Reproducible Finance With R: Code Flows And Shiny Apps For Portfolio AnalysisAlpha Architect
R is a programming language that owes it’s lineage to S, a language designed in it’s own developers words, “to turn ideas into software, quickly and faithfully.”(1) Shiny is an “interactive web technology” that makes it easy to take R models and publish them to the web.
Jonathan L. Regenstein, Jr., the director of financial services at RStudio (an integrated development environment for R), walks us through both technologies in a portfolio analysis setting.
What do I like about the book?
When I first joined Alpha Architect many of our financial models were exclusively in Excel and augmented with VBA code. Coming from Amazon, I was overwhelmed with VBA code and my eyes (and heart) started to bleed. Excel makes it very easy to write one-off simple programs and very difficult to write reproducible, maintainable programs.
R and Shiny fill this niche effectively. The book starts off with a crash course in a few common R packages. From there it dives into using those packages in a financial context. There are examples using the common data table libraries including xts, tidyverse, tidyquant, and tibbletime.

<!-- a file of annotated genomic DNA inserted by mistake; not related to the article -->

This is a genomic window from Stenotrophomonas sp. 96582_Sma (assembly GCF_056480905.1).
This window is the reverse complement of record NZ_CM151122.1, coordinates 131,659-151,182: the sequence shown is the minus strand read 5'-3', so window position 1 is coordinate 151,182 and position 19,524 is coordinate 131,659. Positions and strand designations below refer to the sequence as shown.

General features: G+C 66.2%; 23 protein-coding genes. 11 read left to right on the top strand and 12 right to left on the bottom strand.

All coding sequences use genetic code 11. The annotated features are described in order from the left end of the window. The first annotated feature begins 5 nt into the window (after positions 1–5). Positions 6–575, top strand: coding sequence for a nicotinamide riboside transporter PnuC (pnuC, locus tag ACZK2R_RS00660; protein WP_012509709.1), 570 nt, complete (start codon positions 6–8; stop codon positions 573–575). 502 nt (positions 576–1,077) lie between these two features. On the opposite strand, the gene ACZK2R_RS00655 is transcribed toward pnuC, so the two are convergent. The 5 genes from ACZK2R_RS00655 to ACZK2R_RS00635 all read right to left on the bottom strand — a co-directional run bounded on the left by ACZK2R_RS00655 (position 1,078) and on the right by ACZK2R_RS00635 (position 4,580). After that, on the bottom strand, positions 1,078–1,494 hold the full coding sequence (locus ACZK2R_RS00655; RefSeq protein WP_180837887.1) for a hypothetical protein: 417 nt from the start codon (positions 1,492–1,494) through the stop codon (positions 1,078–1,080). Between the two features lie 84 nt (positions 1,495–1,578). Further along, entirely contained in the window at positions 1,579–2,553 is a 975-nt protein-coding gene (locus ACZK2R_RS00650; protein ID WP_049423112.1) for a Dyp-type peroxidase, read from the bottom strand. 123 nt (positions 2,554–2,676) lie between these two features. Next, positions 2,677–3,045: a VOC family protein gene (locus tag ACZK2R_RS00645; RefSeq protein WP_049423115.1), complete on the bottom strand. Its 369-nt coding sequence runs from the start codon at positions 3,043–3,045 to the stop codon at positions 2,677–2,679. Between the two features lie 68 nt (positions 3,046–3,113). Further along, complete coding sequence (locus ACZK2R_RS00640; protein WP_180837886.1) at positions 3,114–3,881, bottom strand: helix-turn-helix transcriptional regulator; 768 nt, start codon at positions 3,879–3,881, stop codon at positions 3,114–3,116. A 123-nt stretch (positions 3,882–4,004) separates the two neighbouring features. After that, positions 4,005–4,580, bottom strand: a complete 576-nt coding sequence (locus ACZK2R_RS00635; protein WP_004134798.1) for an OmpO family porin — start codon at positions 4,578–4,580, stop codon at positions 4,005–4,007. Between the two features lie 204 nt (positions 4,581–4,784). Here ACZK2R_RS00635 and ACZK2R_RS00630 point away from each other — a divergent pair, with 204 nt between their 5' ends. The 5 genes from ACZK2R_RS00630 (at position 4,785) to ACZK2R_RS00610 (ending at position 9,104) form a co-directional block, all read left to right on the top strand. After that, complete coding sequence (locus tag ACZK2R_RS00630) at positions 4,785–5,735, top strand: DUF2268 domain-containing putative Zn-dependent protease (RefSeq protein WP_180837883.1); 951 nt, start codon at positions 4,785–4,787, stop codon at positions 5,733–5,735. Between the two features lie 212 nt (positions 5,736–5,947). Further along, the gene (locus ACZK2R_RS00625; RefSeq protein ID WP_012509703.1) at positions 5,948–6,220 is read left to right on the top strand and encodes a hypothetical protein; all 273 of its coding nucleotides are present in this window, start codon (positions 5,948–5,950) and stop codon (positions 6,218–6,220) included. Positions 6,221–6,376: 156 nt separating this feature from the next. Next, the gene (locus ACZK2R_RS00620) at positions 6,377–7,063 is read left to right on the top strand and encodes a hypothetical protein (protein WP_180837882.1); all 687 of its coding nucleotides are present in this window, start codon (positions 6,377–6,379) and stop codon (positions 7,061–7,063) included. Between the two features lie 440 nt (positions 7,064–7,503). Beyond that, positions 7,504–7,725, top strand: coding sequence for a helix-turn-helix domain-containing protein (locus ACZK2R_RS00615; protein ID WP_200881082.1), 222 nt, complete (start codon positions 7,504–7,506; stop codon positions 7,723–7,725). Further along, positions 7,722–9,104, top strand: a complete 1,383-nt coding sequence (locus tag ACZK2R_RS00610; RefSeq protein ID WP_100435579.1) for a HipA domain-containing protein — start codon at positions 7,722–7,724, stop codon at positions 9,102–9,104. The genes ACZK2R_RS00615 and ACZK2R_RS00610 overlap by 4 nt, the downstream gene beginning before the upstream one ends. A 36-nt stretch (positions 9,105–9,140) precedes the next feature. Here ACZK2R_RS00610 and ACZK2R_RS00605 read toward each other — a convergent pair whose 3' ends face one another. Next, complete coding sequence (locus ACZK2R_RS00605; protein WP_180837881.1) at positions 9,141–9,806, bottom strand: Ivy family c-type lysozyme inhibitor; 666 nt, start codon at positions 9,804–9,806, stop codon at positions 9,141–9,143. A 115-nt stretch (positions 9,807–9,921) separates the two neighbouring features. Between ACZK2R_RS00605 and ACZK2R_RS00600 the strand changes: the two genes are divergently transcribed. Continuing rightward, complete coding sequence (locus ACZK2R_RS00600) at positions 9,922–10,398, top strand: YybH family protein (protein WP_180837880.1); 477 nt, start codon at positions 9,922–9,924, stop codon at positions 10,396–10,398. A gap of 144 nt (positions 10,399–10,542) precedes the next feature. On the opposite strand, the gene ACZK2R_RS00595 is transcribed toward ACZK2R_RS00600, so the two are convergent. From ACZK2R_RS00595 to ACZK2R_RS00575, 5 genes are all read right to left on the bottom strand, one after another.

The book moves quickly from pulling down, cleaning, and producing returns data from the web to computing common statistical measures (standard deviation, skewness, kurtosis). The remainder of the book focuses on Portfolio theory including calculating Sharpe ratios, the CAPM, the Fama-French 3-factor model (including code that works verbatim for downloading data from the Fama French website), component contributions to standard deviation, and culminates in a full-blown web app running monte-carlo simulations.
We found the book compelling enough that we are planning on migrating many of our internal and external tools to R and the Shiny framework.
This is a book for practitioners; if you have not programmed in another language before this book will be very difficult. The book also moves through the Financial material very quickly.
In the author’s own words:
The book seeks to be a resource for R coders interested in finance, or financiers who are interested in R or quantitative work generally.
The book also “prioritizes code that is understandable over code that is theoretically brilliant”. The code does have quite a bit of copy-paste and there are areas where adding a function or module would have cleaned up the code. Those who have an obsession for elegance, you have been warned.
This book achieves it’s mission to teach finance professionals and programmers how to use R in a financial setting. While I’m still a far-cry from mastering R, the book did give me enough knowledge that we will be using it for modelling purposes going forward.
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